Some of the key active safety features offered on the new 2008 include lane-departure warning, blind-spot monitoring, adaptive cruise control, park assist, automatic emergency braking, driver warning alert and traffic-sign recognition. A total of 6 airbags are fitted, along with ABS with EBD and electronic stability control with traction control.  

The 2008 is equipped, as standard, with a 2-position boot floor and has a claimed luggage capacity of 434 litres, which is fairly generous. The 60:40 split rear seatback can be folded flat to free up utility space.  

See specification details for the Peugeot 2008 range here

What’s it like to drive? 

The 1.2-litre turbopetrol engine offers good overall performance while also returning excellent fuel consumption. 

Peugeot was keen to show off the top-of-the-range GT and the 450-km launch route afforded us ample opportunities to experience the capabilities of the new 2008. 

Depending on how tall you are, getting comfortable in the new 2008 (and, it seems, all of Peugeot's latest products) can be a bit of a chore and much of this can be attributed to the brand’s small and compact steering wheel. Some love it, others hate it, but it’s designed to be “driven low”, which means that you gaze over the steering wheel into the instrument cluster – as opposed to looking through the 'wheel, which is typically the case in most other vehicles. The driver’s seat is height-adjustable and the steering column can be adjusted for rake or reach, but be aware that the range of the adjustment is fairly limited.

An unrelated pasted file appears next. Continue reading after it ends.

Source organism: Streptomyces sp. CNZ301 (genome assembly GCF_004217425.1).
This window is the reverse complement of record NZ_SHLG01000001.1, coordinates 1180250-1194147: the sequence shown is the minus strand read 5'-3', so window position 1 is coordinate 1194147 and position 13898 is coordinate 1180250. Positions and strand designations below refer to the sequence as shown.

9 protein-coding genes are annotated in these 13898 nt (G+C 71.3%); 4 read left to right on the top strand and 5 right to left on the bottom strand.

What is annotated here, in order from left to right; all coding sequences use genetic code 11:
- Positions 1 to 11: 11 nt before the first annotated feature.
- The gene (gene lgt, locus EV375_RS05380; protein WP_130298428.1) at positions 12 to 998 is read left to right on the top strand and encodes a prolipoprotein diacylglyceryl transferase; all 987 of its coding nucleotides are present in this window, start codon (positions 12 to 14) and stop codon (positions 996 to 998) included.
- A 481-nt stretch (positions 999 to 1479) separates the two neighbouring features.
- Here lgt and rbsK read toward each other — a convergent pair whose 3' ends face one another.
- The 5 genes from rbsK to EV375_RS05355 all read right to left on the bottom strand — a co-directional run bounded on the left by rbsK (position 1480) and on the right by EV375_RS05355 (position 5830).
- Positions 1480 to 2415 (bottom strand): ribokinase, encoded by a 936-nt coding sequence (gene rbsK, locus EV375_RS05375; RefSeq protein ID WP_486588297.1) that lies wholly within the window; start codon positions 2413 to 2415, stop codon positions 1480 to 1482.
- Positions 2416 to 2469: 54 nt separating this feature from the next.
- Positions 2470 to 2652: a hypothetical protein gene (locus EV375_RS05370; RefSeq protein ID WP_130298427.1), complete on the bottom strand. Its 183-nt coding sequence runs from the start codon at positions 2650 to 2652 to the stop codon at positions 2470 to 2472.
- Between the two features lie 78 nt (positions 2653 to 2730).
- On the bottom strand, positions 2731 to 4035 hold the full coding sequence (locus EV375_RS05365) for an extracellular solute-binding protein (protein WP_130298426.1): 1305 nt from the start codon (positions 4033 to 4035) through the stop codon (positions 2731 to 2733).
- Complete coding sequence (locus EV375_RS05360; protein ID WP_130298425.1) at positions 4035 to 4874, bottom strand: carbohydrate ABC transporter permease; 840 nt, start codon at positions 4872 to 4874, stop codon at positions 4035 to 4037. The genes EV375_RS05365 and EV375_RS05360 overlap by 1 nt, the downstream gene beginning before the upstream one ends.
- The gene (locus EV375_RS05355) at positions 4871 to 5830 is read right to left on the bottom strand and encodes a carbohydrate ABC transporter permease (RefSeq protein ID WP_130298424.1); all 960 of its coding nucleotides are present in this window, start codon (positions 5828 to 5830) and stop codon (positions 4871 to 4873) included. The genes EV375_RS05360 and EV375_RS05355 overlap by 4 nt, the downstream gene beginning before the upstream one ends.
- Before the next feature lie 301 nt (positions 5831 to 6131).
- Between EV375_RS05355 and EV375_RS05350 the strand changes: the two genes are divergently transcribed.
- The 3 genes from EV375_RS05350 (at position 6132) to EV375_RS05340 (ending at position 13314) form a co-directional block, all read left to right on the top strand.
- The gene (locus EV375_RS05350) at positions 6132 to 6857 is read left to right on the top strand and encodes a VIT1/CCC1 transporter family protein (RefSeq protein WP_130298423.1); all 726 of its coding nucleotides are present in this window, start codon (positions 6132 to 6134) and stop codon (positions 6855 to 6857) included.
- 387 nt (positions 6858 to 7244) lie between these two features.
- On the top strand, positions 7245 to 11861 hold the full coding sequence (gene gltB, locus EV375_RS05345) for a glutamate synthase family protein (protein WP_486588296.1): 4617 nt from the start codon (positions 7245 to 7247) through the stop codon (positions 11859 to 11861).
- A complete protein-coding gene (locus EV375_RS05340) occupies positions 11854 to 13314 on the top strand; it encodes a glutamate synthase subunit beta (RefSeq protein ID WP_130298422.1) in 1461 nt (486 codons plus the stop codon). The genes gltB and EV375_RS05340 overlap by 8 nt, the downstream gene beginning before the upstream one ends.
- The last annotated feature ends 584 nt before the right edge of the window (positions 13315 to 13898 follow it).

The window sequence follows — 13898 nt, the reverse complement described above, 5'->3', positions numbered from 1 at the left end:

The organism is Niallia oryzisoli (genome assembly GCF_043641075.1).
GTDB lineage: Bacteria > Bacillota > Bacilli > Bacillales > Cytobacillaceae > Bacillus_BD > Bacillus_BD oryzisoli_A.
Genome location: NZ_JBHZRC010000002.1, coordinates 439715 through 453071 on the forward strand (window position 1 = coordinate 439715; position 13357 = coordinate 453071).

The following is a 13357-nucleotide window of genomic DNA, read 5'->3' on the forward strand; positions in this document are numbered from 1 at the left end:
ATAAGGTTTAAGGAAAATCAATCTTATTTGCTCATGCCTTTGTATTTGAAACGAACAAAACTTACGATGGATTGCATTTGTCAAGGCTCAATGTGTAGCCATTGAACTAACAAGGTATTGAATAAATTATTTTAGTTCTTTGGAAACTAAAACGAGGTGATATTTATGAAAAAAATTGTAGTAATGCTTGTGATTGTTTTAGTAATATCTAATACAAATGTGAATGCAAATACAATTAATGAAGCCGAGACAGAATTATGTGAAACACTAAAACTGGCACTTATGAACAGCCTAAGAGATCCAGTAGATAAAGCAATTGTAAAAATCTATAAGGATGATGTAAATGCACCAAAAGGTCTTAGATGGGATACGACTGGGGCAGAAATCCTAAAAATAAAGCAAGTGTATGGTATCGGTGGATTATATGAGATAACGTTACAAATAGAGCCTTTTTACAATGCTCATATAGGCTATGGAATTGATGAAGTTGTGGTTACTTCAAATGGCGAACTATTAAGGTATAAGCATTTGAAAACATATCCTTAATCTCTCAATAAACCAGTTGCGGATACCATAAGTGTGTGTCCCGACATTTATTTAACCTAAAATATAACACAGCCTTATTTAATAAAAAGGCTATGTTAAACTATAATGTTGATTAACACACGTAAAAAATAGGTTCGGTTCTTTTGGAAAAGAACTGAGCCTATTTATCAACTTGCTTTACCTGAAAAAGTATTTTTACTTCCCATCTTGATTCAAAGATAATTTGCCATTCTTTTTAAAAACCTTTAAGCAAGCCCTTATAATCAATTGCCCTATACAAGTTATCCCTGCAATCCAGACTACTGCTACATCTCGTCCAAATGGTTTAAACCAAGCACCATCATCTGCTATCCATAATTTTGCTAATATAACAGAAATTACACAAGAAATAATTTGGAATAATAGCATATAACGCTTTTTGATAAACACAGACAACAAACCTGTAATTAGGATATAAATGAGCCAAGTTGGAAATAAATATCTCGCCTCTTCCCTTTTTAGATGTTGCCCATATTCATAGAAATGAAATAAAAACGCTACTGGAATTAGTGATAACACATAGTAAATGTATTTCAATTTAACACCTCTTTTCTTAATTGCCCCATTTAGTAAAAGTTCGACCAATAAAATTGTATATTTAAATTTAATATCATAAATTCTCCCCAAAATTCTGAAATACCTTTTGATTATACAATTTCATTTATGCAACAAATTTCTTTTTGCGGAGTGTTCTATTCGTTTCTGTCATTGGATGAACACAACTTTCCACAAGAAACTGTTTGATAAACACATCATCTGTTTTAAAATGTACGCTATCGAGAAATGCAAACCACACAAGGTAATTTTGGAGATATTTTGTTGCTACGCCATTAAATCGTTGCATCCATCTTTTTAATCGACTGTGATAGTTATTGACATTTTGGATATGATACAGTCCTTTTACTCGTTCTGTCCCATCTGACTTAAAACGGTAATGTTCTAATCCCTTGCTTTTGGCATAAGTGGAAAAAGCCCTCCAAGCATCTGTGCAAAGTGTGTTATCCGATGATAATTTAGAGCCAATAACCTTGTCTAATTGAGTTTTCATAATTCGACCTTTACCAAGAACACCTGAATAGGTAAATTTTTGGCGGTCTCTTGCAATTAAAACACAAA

With a simple push of the Start-Stop button, the 2008’s 3-cylinder, 1.2-litre turbopetrol engine comes to life, but it’s barely audible inside the seemingly well-insulated cabin. The launch route took us on a mix of highway and potholed secondary roads and we found the 2008’s suspension supple and forgiving. Apart from the comfortable ride quality, the cabin was well insulated against noise, vibration and harshness.